Green bridge management over summer
Growers need to consider potential disease carryover into the 2023 season if wet conditions are experienced during summer resulting in weed and crop regrowth. This vegetation can serve as a ‘green bridge’ for diseases and pests which need a living plant to survive, such as cereal rusts and powdery mildew, root diseases and aphids. If weeds and/or volunteers are present at the start of the new cropping season, particularly in or adjacent to cropping paddocks, there is a greater risk of early spread of pests, viruses and diseases to newly emerging crops.
Rust spores are wind dispersed and can easily spread from one end of the grainbelt to the other. This year, wheat powdery mildew was prevalent across the wheatbelt and wheat leaf rust in many parts of the Geraldton port zone. If there is a wet summer and autumn in 2023 then inoculum of these diseases may be carried into the new cropping season.
Disease management strategies for 2023
To minimise this risk growers are encouraged to monitor:
- This year’s crops before harvest to see what diseases are present
- Any green bridge that is present in summer and autumn for disease, so that timely action can be taken to identify the pathogen and limit the spread and build-up of inoculum.
It is crucial that growers eradicate weeds and crop volunteers, including those along fence lines, prior to the start of the cropping program to reduce potential pest and disease outbreaks.
Ideally there needs to be a break (a fallow period) of at least two weeks free of vegetation capable of hosting disease or pests prior to sowing. To achieve this the weeds and volunteers should be sprayed with a herbicide at least four to six weeks before sowing, to ensure weeds are completely dead at planting.
Alternatives to herbicides are to heavily graze or cultivate weeds and crop volunteers which will reduce their potential as a ‘green bridge’ or host of diseases and pests.
When managing the green bridge growers need to consider retaining at least 50% ground cover to reduce the risk of erosion during crop establishment. Especially on susceptible soils that are prone to erosion.
In addition to managing the green bridge growers can;
• Sow clean seed. Use certified seed treated with seed dressing fungicide that provides protection from at least smuts and bunts. Seed can be tested for fungal pathogens and virus infection through the Department’s Diagnostic Laboratory Services – Plant pathology services.
• Know the latest disease ratings of your varieties and plan accordingly. Use adult plant resistant varieties. The 2023 WA Crop Sowing Guide is available on the DPIRD website, which details the disease susceptibility for each variety.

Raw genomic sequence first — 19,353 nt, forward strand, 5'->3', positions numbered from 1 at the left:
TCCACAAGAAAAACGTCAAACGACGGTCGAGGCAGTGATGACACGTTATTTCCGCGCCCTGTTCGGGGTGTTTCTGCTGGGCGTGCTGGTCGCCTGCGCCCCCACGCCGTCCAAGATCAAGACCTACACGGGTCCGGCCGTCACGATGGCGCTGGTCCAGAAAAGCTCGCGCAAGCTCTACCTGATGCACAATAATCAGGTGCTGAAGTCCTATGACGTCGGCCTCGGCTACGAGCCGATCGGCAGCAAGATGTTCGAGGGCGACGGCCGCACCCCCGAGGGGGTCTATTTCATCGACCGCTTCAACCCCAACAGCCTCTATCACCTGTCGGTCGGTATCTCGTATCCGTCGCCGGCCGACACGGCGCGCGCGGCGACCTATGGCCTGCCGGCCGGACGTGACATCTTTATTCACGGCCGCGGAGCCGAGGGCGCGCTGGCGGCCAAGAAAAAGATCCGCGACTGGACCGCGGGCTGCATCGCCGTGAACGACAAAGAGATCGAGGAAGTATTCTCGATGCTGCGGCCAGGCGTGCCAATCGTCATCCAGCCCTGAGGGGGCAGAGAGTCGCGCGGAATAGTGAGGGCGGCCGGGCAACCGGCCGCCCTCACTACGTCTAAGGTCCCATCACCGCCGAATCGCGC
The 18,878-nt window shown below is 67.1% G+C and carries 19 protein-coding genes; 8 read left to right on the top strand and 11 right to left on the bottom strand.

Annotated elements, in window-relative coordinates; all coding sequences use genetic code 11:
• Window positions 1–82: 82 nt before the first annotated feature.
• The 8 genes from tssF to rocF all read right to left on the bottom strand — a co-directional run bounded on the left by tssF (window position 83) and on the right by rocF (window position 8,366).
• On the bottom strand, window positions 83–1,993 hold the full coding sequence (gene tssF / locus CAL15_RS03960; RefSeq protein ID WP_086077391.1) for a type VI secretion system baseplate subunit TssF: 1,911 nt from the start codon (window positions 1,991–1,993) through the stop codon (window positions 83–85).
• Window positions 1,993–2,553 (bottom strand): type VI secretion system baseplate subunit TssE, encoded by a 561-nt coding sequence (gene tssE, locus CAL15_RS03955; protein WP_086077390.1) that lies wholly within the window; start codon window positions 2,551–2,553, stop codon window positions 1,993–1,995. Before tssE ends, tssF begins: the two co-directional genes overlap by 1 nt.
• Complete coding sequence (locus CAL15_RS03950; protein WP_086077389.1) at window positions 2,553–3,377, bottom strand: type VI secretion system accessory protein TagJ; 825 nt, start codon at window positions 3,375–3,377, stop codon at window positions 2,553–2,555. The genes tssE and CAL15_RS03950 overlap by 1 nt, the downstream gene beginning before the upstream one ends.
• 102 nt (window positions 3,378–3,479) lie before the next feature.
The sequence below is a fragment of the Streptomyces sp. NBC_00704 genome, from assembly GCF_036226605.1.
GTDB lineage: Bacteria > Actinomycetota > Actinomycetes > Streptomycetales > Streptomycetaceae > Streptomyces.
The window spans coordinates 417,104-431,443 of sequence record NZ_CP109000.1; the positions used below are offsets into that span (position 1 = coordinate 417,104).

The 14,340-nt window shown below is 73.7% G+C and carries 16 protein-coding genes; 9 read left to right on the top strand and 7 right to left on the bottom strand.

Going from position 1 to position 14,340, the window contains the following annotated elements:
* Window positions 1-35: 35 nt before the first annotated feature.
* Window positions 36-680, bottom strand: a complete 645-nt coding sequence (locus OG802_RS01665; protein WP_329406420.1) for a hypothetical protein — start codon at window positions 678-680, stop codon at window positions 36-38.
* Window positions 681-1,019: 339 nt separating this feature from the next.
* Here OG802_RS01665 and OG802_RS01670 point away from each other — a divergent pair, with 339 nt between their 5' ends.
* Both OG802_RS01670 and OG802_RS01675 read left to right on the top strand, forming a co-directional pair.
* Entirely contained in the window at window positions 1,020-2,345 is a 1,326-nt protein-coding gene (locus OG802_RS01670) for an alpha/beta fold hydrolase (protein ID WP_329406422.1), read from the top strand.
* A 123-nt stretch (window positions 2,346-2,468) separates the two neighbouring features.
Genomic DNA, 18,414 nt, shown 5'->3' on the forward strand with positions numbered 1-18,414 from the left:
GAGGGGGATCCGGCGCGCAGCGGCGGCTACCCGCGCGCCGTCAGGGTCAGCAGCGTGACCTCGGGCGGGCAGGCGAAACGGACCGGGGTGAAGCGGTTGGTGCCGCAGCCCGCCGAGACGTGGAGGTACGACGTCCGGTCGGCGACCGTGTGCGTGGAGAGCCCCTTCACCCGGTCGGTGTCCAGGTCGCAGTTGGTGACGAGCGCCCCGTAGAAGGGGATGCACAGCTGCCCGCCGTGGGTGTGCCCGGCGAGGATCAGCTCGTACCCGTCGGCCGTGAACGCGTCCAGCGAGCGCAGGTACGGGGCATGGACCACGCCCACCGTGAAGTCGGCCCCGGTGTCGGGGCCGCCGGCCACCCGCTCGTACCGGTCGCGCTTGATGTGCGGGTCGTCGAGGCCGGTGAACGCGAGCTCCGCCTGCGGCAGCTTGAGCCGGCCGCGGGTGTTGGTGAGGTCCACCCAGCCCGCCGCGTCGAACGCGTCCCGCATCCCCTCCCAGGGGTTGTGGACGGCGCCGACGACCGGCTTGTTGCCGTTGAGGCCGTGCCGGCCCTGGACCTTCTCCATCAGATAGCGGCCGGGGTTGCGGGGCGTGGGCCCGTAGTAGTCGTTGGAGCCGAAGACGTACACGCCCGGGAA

• Consider applying in-furrow or seed dressing fungicides to reduce your risk of early infection of diseases such as rusts, net blotches and powdery mildew in susceptible varieties, and rhizoctonia, crown rot and take-all. For more information see the Department's Seed dressing and in-furrow fungicides for cereals in Western Australia.
• In case of early disease outbreak, budget for early foliar fungicide sprays where upfront fungicides are not used. For more information visit the department's Registered foliar fungicides for cereals in Western Australia.
• Reduce exposure to stubble borne diseases through rotation and careful paddock planning (to avoid sowing on or adjacent to infected stubble) or stubble management (such as grazing, windrowing, baling, incorporating or burning).
• Earlier sown crops may be more at risk of some foliar diseases such as powdery mildew, net blotches of barley, nodorum blotch and yellow spot of wheat so consider later sowing of susceptible varieties and at risk paddocks, or at least plan to monitor earliest sown paddocks closely for disease.
For more information see the Department's Control of green bridge for pest and disease management and the Grains Research and Development Corporation's (GRDC) Green Bridge fact sheet.
Sclerotinia in lupin and canola
Sclerotinia stem rot in lupins and canola is caused by the same fungus (Sclerotinia sclerotiorum) and both diseases were found across the WA grainbelt in 2022 though at much lower levels than 2021. Sclerotinia can also infect most broad leaf crop and pasture species but not cereals, making them a suitable break crop for the disease.
The disease inoculum, sclerotia, that are not harvested with seed, can survive for up to six years in soil and stubble. Growers are advised to carefully consider paddock rotations and use clean lupin and canola seed in 2023.
For more information on crop diseases contact Plant pathologists Geoff Thomas, South Perth on +61 (0)8 9368 3262, Ciara Beard, Geraldton on +61 (0)8 9956 8504, Andrea Hills, Esperance on +61 (0)8 9083 1144 or Kithsiri Jayasena, Albany on +61 (0)8 9892 8477.
For more information on crop viruses contact Virologist Benjamin Congdon, South Perth on +61 (0)8 9368 3499.
Article authors: Ciara Beard (DPIRD Geraldton) and Geoff Thomas (DPIRD South Perth).
Article input: Benjamin Congdon (DPIRD South Perth).